I really hope that the intended use is to identify best practices and eliminate movements that could lead to injury.

The cynic in me sees new horizons in the field of micromanagement, though.

I do wonder if this could be used for general purpose motion capture, eliminating the need for cameras and ping pong balls taped to actors.

Jon A.
5th January, 2012 @ 03:16 pm PST

"Slaves equipped with sensors have been developed to time the actions of factory workers, in order to increase efficiency."

This is NAZIWARE to the max.

Mr Stiffy
5th January, 2012 @ 04:35 pm PST

I hope Jon A is correct and Mr Stiffy (does it not hurt being hard so long?) hope it is put to good use avoiding repetitive action injury rather than Mr Stiffy's POV

Bill Bennett
5th January, 2012 @ 09:16 pm PST

No sensor will ever eliminate the most wasteful of all production problems: dirt-stupid management.

William H Lanteigne
5th January, 2012 @ 10:30 pm PST

when will they realize that factory worker are not robot?

Cedric Boisdon
6th January, 2012 @ 05:50 am PST

This is great.

Workers that are slacking off or doing things incorrectly can be targeted for additional training.

Workers may not like it but really it is called WORK not HAPPY.

Keep your mind on the job , produce a good quality product and a the end of the day go home with no worries.

Captain Danger
6th January, 2012 @ 06:59 am PST

I'd be interested in whether this is a data gathering exercise for robotic arm manipulators. Could be a similar strategy to GoogleVoice being a proxy for speech algorithms. Either way, more safety and production control outweigh the big-brother aspect. Work is work.

Nick Beck
6th January, 2012 @ 08:25 am PST

Having run a stopwatch earlier in my career, I am keenly aware of the deficiencies involved with the process. The good thing about this product is that it is totally objective and thorough, with little opportunity of influence by either worker or supervisor. I like solid data. I think it will be too expensive and cumbersome as a micromanagement (dirt-stupid Nazi) tool.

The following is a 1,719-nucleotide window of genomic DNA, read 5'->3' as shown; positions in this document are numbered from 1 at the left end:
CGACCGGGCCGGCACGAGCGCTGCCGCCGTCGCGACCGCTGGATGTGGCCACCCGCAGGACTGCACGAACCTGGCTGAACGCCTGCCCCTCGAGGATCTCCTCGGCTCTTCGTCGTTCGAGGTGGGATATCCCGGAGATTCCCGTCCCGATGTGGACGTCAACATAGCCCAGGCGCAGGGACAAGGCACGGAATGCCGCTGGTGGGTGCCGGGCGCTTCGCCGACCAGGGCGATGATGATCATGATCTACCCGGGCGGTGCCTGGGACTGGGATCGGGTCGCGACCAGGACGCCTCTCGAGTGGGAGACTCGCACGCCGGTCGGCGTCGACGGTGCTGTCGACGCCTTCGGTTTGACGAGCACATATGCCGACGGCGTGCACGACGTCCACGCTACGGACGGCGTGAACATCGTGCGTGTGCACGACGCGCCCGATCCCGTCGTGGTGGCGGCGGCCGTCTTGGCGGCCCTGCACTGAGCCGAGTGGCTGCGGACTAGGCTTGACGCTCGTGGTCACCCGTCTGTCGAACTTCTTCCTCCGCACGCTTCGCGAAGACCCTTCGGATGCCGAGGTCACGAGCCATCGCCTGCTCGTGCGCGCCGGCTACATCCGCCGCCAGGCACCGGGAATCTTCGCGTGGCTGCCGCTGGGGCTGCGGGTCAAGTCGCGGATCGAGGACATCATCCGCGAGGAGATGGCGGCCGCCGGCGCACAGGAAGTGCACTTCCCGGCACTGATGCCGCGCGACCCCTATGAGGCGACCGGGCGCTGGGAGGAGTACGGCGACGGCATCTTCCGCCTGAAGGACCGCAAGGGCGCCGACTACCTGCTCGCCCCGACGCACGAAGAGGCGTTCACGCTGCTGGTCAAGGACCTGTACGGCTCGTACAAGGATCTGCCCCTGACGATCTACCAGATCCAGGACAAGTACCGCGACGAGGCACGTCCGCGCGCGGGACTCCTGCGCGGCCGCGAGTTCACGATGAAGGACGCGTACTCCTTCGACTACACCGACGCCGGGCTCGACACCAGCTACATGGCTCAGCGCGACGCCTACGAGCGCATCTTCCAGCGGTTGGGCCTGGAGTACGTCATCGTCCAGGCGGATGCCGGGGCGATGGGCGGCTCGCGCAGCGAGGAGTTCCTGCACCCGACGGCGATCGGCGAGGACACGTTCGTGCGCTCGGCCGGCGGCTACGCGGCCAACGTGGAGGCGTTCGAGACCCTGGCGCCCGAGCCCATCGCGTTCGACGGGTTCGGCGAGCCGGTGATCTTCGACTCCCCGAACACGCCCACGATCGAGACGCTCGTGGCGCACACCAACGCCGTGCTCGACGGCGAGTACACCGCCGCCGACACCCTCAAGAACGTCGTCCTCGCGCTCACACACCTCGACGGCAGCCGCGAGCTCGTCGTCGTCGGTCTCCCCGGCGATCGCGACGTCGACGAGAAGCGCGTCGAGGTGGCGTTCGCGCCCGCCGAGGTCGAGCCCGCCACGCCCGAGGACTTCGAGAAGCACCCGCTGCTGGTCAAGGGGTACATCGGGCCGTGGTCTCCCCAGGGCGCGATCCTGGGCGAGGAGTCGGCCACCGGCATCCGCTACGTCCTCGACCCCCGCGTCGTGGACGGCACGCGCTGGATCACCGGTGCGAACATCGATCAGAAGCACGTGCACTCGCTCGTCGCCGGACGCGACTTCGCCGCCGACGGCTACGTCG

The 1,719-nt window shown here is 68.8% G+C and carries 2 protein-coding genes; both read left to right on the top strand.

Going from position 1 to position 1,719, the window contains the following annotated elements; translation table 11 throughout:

Bruce H. Anderson
6th January, 2012 @ 08:45 am PST

This could be great for safety. You could program machinery to stop when the hand gets near a pinch point

6th January, 2012 @ 10:44 am PST

We are Borg, You will be assilimated !!!

and if i go for a waz, will they tell me how many shakes is optimum ?

Facebook User
6th January, 2012 @ 01:18 pm PST

1984 in the workplace.

Larry Hoffman
6th January, 2012 @ 01:51 pm PST

It's an updated version of the methods used in the early 20th century to study the motions required by various jobs and the time required to perform tasks. Some researchers attached small lightbulbs to test subjects' limbs and filmed them performing tasks in front of a grid.

This sensor sleeve combines previously separate techniques into a single instrument.

Gregg Eshelman
7th January, 2012 @ 02:05 am PST

Steve Rock;

No, there won't be a sleeve small enough to fit you down there.

Brian Hall
8th January, 2012 @ 07:02 am PST
Post a Comment

Login with your gizmag account:

Or Login with Facebook:

Related Articles
Looking for something? Search our 31,567 articles